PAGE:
My friend and I attended this event on February 18th. We missed the march and joined the rally at City Hall in downtown LA. It was a much smaller crowd that the Women’s March.
Although I am not (yet) directly affected by the new Republican president’s immigration “policy” I decided to go after reading several observations of the Women’s March by some people of color (POC).
- White women (in general) at the Women’s March were more concerned about the misogynistic and women’s rights comments and concerns than for dangers facing POC. White women expected all vulnerable populations to turn out to the Women’s March yet very few turned out for Black Lives Matters and to protest police brutality in the past and very few showed concern for immigrants rights.
- Many articles gushed over how peaceful and safe the Women’s Marches were. Some POC described this as a direct indication of systemic racism: how white women are viewed as unthreatening even when conducting themselves the same way POC do during protest.
I originally decided to go JUST to be a warm body there in support of the undocumented immigrants in my city. I thought, “I just need to turn up and stand there to show support.” However, I learned a lot there. What I took away needs to be shared specifically amongst people like me: white, privileged, not in any imminent danger.
I hope my observations can be taken in and considered with open minds and hearts. Some of it was hard to hear but totally necessary if we want to form bonds and become allies against our new reality. I have procrastinated writing this out of fear of not doing it “correctly” so I will just go for it. Please realize my intentions are for love, understanding & progress. I still have so much to learn.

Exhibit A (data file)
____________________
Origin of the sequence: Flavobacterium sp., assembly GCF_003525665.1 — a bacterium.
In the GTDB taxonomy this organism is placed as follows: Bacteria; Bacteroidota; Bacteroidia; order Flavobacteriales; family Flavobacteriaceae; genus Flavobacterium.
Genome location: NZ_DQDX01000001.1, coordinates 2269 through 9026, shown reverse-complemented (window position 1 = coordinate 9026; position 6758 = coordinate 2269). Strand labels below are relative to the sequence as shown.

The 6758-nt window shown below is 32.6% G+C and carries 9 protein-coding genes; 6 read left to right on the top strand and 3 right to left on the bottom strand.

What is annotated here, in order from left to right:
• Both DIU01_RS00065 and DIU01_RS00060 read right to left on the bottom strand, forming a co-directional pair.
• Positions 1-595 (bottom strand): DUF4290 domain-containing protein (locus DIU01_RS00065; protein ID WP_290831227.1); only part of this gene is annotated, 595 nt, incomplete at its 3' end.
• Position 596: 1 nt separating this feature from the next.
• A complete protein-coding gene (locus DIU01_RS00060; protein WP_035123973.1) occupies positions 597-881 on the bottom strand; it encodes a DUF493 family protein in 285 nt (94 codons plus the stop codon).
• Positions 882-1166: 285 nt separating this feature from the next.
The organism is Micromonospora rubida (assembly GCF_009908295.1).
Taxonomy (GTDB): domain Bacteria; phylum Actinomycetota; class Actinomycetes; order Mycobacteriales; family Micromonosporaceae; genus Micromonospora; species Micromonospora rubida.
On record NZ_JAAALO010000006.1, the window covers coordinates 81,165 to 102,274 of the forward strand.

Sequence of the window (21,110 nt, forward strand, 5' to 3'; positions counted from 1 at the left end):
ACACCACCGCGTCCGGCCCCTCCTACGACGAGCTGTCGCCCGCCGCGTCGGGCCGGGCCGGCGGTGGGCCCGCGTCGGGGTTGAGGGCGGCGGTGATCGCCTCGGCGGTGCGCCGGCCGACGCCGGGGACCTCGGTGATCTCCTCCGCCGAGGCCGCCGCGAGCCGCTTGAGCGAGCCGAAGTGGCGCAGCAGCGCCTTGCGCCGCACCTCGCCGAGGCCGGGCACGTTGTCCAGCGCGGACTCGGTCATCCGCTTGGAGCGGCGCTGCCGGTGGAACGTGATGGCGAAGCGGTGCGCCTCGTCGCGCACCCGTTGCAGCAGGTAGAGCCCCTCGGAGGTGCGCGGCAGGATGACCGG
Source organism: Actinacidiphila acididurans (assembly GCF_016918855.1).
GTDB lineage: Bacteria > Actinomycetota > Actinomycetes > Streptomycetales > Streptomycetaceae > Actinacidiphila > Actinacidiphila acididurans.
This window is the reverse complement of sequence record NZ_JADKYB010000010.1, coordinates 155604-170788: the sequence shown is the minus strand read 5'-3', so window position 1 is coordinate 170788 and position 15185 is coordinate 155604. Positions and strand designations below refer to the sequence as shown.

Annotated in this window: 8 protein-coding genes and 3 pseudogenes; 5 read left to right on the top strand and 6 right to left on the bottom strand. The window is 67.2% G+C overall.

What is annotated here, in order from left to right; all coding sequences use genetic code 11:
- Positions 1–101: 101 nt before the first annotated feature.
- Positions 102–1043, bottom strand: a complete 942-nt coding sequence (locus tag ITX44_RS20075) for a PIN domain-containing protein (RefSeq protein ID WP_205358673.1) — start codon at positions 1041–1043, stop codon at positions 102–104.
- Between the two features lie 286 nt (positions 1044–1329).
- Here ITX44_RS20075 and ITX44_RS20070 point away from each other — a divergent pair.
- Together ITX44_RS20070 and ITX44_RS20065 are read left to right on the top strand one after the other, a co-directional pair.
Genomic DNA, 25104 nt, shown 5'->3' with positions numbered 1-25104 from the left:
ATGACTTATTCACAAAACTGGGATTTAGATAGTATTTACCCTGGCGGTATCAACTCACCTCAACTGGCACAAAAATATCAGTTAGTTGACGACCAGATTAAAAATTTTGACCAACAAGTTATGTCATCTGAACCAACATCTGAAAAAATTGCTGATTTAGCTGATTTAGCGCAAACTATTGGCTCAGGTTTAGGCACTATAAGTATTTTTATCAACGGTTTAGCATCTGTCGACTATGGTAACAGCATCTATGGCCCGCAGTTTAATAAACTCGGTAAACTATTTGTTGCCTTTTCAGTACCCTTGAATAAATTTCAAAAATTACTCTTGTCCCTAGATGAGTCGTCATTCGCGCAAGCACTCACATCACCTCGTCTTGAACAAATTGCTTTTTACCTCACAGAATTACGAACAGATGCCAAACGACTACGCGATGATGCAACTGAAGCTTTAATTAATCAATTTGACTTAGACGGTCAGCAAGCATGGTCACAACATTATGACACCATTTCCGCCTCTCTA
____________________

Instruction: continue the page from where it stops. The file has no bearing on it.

1. White people who are alarmed and want to help vulnerable populations, please work to educate YOURSELVES versus asking affected people to educate you on their reality. This takes work and initiative. Affected people are exhausted and struggling.
2. Attorneys cannot get people released from detention. Only COMMUNITIES can do this through peaceful protest. Show up for rallies and protests on behalf of the affected people. Make the calls to your elected officials. Educate your friends and families.
3. Work for progressive immigration reform.
4. Instead of advocating and speaking for affected people, provide a platform for them to speak for themselves. Example: at the Women’s March speakers did not seem to include undocumented immigrants and/or LGBT folks. In contrast, the speakers at the Immigration March included Black Lives Matters, and members of the LGBT community. Most were undocumented.
5. When the new Republican administration talks about detention centers, they mean prisons. In California, here are the ICE detention centers operating today:
The one closest to me is called “Santa Ana City Jail” if that tells you anything.
6. Elected officials need to be pressured to protect immigrants.
Los Angeles Residents: this is for you!
Local example (in Los Angeles): Mayor Eric Garcetti. Garcetti is running for re-election on March 7th. Here is his stance on immigration: